AT first glance it is an exercise class like any other. Groups of fit and healthy participants laugh together as they grab their kettlebells and dumbbells or stretch out for their exercises.
But behind their smiling faces is a serious message, as everyone in the group has been given a devastating cancer diagnosis.
Experts have found that staying active during and after treatment can be hugely beneficial, so these patients are strapping on their trainers for the launch of a new exercise programme across the Capital.
Macmillan Cancer Support has given a £240,000 funding boost to Move More project, which is being run in partnership with Edinburgh Leisure.
One of the first to sign up was Celia Barron, from Pilrig, who was diagnosed with non-Hodgkin lymphoma 12 years ago after finding a lump in her groin. Doctors told her the disease could not be cured, but they could manage it through chemotherapy.
The 69-year-old finished her fifth round of gruelling chemotherapy and final round of radiotherapy in January, and she wanted to try to get her life back.
She said: “I think one of the troubles of when you go through cancer treatment is it takes over your life.
“The treatment is always difficult and you want to get back to normal life but it can really knock your confidence.
“You don’t have the same stamina and you worry you won’t be able to cope in the gym or swimming.”
Trying the class has given Celia the confidence to get back into her allotment with her husband Sam, 71.
She said: “I was worried it would be difficult but the class was really gentle. I really loved it.
“It’s also nice to be with other people who understand what you’ve been through.”
The free activities will not only help people cope with the side-effects of treatment. They also provide people with an opportunity to meet others in a similar situation and reduce the loneliness and isolation that the disease can create.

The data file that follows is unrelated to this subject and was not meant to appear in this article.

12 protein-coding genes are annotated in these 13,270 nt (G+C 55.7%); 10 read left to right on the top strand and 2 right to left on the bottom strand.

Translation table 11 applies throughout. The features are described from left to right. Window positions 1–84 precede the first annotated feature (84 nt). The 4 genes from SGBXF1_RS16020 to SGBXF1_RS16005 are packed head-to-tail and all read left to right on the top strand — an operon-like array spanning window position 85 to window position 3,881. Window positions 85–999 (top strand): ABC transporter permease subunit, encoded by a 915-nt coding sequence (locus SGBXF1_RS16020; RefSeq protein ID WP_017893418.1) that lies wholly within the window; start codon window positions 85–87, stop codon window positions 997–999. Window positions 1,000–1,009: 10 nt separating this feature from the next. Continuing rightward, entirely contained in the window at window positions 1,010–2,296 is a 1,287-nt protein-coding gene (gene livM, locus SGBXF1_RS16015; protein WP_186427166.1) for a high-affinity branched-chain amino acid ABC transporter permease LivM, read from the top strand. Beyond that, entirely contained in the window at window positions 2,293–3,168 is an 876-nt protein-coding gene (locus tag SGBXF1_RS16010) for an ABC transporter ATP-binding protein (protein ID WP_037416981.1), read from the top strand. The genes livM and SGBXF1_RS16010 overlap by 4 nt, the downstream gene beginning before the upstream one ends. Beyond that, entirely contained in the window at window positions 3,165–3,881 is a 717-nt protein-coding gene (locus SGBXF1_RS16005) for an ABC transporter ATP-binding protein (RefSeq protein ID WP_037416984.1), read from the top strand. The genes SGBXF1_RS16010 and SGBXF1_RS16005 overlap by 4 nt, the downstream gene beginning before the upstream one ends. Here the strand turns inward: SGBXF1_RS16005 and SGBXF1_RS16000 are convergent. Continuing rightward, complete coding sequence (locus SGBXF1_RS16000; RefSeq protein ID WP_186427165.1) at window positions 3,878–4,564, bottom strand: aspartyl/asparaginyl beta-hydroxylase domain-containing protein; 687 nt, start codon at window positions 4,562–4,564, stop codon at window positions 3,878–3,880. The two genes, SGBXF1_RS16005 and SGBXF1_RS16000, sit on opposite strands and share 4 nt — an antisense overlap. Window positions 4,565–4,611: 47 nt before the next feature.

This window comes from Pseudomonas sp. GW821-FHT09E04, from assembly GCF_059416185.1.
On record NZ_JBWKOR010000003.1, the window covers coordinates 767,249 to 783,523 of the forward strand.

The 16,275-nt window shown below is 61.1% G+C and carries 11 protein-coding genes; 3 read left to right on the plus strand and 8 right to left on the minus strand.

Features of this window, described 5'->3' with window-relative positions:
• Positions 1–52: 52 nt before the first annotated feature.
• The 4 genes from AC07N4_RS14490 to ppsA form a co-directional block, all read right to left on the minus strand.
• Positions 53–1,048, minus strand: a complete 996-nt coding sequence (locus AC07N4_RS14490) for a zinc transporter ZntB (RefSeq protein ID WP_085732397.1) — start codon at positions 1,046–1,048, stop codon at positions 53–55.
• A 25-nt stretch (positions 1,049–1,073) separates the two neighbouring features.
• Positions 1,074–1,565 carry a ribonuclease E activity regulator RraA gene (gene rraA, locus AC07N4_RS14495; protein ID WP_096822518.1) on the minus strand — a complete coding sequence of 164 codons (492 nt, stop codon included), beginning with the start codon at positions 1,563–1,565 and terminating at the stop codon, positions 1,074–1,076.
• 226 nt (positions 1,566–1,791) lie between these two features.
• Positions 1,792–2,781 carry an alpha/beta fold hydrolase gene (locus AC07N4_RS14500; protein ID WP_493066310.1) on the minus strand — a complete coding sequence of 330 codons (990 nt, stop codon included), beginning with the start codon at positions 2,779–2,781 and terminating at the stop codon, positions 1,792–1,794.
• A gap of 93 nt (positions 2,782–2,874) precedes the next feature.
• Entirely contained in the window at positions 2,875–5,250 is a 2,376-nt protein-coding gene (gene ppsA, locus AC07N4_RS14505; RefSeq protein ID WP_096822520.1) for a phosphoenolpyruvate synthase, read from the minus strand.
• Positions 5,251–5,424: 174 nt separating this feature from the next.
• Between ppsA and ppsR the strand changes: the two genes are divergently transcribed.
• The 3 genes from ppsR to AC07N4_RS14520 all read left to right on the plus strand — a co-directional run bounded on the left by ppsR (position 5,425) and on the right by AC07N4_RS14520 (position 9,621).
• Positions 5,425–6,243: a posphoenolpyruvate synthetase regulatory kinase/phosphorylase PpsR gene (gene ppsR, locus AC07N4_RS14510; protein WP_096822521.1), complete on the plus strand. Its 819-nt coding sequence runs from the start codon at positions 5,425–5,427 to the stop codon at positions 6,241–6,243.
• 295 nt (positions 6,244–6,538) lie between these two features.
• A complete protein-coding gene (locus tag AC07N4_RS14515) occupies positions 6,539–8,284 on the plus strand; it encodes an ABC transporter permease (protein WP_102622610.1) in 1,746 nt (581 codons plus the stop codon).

Janice Preston, head of Macmillan Services for Scotland, said: “Traditionally people have been told that rest was best, and while it is right to rest at certain times, it is also really beneficial to get moving too.
“Research shows that being active during and after treatment can not only help with the side-effects but also reduce loneliness and isolation many people feel. We realise many people may feel nervous about building up their activity levels, particularly if it’s for the first time after treatment or if they haven’t been very active for a while, which is why Macmillan is working with Edinburgh Leisure to provide this programme specifically for people affected by cancer.”
Move More will offer a range of activities including walking groups, gardening groups, gentle movement classes and group activity sessions at 10 different locations across the city,
Diana Borthwick, clinical nurse specialist at the Western General Hospital, said: “We know that an increase in activity levels can help to speed up the recovery process following treatment and by being part of ‘Move More’, we can support and encourage people to regain confidence to exercise.” To find out more call 0131 -58 2190.